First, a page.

Fantasia 2019: ‘Another Child’ Review – An Intimate Portrayal of Family Affairs

Actor Kim Yoon-seok first gained critical acclaim in his 40s for his role as an ex-cop-turned-pimp in the surprise hit film The Chaser (2008). Now, Yoon-seok makes his directorial debut with Another Child, a family drama he co-wrote with Lee Bo-ram, which recently made its Canadian premiere at Fantasia Festival. The film is a complex portrayal of family dysfunction which features quietly emotional performances from its talented cast.

Another Child begins right in the middle of drama. 17-year-old Joo-ri (Kim Hye-jun) catches her father Kwon Dae-won (Yoon-seok) having an affair with restaurant owner Kim Mi-hee (Kim So-jin), who happens to be the mother of her classmate Yoon-ah (Park Se-jin). When they talk at school, the affair causes tension between the teenagers and it worsens when Yoon-ah reveals that her mother is pregnant. Whilst Joo-ri didn’t want her mother Yeong-joo (Yum Jung-ah) to find out about both the affair and pregnancy, everything begins to unravel when she meets Mi-hee and the baby has to be delivered prematurely.

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Yeong-joo and Mi-hee © Showbox

The two teenagers are both completely against the affair and Mi-hee keeping the baby – so against it that they bond over how much they’ve wished for it to die. Yoon-ah has asked her mother to “get rid of it”, while Joo-ri has quietly prayed for it to pass away. Despite this, things slowly begin to change when the baby is in critical care and they wonder if having a little brother wouldn’t be so bad after all.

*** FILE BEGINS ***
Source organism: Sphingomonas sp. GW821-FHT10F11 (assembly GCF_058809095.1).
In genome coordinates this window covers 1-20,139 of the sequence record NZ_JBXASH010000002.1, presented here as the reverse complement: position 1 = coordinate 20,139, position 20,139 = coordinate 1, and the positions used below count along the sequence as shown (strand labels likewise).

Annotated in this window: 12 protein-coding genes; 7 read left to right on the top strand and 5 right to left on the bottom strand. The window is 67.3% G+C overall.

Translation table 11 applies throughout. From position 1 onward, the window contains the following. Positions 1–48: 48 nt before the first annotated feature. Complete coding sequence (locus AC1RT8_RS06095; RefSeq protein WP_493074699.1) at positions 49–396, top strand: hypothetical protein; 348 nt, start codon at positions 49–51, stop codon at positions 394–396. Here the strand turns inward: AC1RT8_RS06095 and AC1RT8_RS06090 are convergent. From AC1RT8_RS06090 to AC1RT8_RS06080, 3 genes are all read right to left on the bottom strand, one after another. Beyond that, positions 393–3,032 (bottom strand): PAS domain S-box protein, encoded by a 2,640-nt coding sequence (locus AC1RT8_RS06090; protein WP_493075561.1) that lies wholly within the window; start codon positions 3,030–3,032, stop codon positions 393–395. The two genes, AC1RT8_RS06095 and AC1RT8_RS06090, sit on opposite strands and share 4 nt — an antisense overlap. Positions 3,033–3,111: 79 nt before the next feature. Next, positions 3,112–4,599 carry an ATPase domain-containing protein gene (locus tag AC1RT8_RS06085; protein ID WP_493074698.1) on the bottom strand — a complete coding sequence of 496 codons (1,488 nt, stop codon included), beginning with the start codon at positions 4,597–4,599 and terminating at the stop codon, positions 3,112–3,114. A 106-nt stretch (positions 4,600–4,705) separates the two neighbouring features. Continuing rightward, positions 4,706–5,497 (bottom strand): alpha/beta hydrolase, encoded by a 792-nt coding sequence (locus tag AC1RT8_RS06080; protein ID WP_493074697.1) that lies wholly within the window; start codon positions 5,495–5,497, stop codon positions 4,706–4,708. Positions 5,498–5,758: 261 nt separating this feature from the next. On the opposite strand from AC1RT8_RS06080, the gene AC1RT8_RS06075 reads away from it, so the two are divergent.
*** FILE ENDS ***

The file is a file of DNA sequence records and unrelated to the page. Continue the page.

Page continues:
Another Child is an interesting title for this film because it doesn’t only refer to the baby born out of the affair. The film essentially features a role reversal of a mother finding out her teenage daughter is pregnant. Although a moody teenager, Yoon-ah appears to have more agency than her mother, as Mi-hee never quite seemed to mature into an adult and lives peacefully in her pregnancy without caring about what others think. With a hint of teen-angst, she even tells Yoon-ah, “You’re my daughter. Why don’t you understand me?” before running off crying into her bedroom.

With a lot going on, Dae-won literally runs away and hides from everyone even though he’s the one who has essentially caused this problem. He even runs when Joo-ri and Yoon-ah spot him clearly at the hospital – he doesn’t want to face the consequences for his actions. This is shown in quite a comedic way and, despite his cowardliness, he isn’t necessarily shown to the villain in this complex situation. Yeong-joo remains the only adult who is capable of taking any responsibility. Even when she has her world torn apart when finding out about the affair and pregnancy, she is the one to step in and sort things out. To her, perhaps the baby is just another child she has to deal with, despite its origin.

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Dae-won © Showbox

Whilst most moments hold interest, Another Child is not always fully captivating as the plot doesn’t necessarily advance – but it never loses focus for long. This is due to the film being an intimate portrayal of how affairs can tear families apart in a short space of time. It shows everyone being dysfunctional as they all cope with the outcry of the affair. There’s a lot of heartbreak shown both subtly and overtly as everyone copes with it in different ways. The film relies on its lead cast members – specifically the women – to deliver great performances which hold the film together as they go through many emotions ranging from love to hate. By the end, these women are not who they were at the beginning.

Despite everything, Another Child manages to show the points of view of each character and doesn’t feel the need to ever pick a side. The film serves as a perfect reminder that life is complicated and often unfair, but things sort themselves out eventually. As for Yoon-seok’s first delve into writing and directing, Another Child is a great first feature filled with budding conflict, intriguing characters, and pleasant cinematography. It’s hard to become bored when watching the raw emotion unfold on-screen.

★★★

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